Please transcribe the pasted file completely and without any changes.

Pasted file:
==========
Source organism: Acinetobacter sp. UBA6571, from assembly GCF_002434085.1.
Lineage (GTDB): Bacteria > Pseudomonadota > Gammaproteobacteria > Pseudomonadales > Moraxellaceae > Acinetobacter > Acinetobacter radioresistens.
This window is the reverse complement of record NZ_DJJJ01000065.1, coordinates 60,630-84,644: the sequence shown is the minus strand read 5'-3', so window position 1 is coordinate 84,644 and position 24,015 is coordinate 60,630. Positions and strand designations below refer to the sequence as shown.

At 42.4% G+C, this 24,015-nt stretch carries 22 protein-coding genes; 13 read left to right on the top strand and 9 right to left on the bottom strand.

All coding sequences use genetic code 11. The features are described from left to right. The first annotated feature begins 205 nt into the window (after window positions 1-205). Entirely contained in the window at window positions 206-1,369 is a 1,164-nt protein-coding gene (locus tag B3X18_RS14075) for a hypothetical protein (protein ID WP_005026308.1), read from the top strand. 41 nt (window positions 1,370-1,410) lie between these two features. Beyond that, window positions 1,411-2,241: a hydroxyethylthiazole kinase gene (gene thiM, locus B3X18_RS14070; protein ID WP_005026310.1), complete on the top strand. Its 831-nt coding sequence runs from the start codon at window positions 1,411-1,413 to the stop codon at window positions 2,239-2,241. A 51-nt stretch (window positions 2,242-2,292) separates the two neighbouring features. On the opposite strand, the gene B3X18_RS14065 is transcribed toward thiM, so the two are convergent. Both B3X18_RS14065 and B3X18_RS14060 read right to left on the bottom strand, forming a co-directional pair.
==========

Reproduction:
Source organism: Acinetobacter sp. UBA6571, from assembly GCF_002434085.1.
Lineage (GTDB): Bacteria > Pseudomonadota > Gammaproteobacteria > Pseudomonadales > Moraxellaceae > Acinetobacter > Acinetobacter radioresistens.
This window is the reverse complement of record NZ_DJJJ01000065.1, coordinates 60,630-84,644: the sequence shown is the minus strand read 5'-3', so window position 1 is coordinate 84,644 and position 24,015 is coordinate 60,630. Positions and strand designations below refer to the sequence as shown.

At 42.4% G+C, this 24,015-nt stretch carries 22 protein-coding genes; 13 read left to right on the top strand and 9 right to left on the bottom strand.

All coding sequences use genetic code 11. The features are described from left to right. The first annotated feature begins 205 nt into the window (after window positions 1-205). Entirely contained in the window at window positions 206-1,369 is a 1,164-nt protein-coding gene (locus tag B3X18_RS14075) for a hypothetical protein (protein ID WP_005026308.1), read from the top strand. 41 nt (window positions 1,370-1,410) lie between these two features. Beyond that, window positions 1,411-2,241: a hydroxyethylthiazole kinase gene (gene thiM, locus B3X18_RS14070; protein ID WP_005026310.1), complete on the top strand. Its 831-nt coding sequence runs from the start codon at window positions 1,411-1,413 to the stop codon at window positions 2,239-2,241. A 51-nt stretch (window positions 2,242-2,292) separates the two neighbouring features. On the opposite strand, the gene B3X18_RS14065 is transcribed toward thiM, so the two are convergent. Both B3X18_RS14065 and B3X18_RS14060 read right to left on the bottom strand, forming a co-directional pair.